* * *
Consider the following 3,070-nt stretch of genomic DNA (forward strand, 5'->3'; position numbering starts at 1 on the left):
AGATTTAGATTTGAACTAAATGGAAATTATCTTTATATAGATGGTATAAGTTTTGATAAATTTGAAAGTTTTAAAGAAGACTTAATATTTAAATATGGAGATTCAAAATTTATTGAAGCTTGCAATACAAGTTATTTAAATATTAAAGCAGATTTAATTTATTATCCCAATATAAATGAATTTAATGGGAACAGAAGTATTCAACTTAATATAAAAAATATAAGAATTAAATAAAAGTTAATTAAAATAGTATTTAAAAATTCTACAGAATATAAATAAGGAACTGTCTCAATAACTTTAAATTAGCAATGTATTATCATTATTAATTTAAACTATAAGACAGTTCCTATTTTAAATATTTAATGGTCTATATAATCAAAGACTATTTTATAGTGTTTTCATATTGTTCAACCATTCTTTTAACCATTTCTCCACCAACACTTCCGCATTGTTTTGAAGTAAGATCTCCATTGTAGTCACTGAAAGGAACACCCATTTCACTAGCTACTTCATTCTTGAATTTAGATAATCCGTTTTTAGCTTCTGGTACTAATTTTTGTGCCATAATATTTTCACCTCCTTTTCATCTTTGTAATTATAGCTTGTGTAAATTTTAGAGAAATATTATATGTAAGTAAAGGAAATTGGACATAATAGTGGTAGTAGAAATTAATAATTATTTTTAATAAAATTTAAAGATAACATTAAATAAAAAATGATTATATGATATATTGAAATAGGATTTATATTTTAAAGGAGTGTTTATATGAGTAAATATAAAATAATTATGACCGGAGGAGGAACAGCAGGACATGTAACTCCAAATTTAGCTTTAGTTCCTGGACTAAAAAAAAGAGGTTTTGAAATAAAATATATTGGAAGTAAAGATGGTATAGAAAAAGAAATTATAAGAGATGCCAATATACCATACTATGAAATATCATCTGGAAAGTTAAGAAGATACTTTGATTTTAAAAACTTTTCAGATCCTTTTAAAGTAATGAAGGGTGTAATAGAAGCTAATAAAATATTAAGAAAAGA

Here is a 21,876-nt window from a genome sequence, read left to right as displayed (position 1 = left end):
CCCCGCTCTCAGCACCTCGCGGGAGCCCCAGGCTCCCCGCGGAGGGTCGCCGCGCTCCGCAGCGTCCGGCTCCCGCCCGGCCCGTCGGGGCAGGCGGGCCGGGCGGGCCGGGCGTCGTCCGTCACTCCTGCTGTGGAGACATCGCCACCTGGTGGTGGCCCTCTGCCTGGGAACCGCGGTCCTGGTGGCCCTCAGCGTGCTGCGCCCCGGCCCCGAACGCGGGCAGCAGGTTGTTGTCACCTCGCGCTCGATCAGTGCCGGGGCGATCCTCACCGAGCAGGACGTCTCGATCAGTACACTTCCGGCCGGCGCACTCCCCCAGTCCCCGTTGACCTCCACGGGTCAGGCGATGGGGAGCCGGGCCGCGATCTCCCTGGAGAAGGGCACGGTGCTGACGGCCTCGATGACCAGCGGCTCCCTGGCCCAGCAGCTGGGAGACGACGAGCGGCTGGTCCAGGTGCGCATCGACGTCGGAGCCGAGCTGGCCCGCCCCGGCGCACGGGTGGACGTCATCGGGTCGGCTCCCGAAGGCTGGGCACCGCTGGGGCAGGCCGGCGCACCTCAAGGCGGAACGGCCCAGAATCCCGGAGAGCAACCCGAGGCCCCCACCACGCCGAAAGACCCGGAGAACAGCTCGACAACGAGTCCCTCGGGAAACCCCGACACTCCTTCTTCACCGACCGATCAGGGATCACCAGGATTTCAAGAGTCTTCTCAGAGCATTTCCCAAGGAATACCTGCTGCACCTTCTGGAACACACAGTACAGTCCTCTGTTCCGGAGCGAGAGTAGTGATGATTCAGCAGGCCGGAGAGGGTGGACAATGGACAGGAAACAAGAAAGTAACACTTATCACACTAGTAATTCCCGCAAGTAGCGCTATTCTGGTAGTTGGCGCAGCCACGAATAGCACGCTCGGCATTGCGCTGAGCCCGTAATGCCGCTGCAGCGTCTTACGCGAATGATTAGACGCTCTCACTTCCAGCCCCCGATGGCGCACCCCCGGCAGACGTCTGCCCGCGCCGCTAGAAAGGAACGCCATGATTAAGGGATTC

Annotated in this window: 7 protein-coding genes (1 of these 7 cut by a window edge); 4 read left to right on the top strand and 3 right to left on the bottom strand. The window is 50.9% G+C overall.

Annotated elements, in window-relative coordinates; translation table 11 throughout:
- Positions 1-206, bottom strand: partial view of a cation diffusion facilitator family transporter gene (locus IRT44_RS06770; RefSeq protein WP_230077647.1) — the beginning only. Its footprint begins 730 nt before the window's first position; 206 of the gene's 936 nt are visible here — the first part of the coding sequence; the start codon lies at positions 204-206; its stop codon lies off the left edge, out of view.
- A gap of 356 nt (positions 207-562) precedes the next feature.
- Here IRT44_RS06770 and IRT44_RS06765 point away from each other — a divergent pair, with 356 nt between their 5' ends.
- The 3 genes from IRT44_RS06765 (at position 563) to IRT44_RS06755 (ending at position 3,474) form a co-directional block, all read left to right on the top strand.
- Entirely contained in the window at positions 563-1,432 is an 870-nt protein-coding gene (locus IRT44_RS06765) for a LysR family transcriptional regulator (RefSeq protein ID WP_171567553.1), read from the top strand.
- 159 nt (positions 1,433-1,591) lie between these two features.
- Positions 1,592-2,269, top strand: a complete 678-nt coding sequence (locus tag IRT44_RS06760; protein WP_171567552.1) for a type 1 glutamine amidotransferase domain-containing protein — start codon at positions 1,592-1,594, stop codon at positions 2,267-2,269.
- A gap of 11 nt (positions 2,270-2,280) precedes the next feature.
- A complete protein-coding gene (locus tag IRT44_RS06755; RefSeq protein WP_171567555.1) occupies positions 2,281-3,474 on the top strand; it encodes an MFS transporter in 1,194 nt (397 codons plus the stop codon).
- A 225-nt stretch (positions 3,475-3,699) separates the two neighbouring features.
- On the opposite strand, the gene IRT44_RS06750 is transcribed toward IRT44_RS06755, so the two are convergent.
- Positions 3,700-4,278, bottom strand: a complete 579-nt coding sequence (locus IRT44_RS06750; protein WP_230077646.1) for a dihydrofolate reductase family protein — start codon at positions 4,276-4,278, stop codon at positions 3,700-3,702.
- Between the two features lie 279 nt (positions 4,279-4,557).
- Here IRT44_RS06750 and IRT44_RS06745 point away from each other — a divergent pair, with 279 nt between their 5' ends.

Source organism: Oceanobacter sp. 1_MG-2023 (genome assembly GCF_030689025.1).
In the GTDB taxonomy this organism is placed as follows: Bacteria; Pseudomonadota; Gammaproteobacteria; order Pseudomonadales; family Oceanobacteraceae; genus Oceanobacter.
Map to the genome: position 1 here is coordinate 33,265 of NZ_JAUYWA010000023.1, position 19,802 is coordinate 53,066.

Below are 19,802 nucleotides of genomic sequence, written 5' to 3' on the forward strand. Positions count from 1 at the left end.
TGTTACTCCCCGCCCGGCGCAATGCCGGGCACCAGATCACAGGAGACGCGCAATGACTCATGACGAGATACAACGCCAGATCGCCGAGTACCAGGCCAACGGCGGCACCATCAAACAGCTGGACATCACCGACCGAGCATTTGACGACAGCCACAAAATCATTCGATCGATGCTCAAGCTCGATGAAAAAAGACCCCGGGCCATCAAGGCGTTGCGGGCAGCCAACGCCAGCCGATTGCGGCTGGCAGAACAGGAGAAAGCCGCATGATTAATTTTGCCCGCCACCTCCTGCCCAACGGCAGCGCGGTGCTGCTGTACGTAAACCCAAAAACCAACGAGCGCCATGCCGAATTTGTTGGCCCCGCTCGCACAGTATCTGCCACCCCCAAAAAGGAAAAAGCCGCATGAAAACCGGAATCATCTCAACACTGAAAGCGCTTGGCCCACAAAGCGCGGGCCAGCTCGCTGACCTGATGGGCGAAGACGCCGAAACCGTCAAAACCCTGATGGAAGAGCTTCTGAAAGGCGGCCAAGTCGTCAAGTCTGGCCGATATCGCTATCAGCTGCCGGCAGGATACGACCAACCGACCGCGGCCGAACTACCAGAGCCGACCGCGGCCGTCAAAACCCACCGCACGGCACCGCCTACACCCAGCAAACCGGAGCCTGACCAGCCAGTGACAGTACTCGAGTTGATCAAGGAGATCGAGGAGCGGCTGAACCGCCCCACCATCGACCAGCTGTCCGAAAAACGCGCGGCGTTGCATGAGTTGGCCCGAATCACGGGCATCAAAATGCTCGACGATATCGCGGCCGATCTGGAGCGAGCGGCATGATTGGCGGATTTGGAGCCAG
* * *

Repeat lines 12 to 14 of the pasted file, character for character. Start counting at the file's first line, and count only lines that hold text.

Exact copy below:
- 159 nt (positions 1,433-1,591) lie between these two features.
- Positions 1,592-2,269, top strand: a complete 678-nt coding sequence (locus tag IRT44_RS06760; protein WP_171567552.1) for a type 1 glutamine amidotransferase domain-containing protein — start codon at positions 1,592-1,594, stop codon at positions 2,267-2,269.
- A gap of 11 nt (positions 2,270-2,280) precedes the next feature.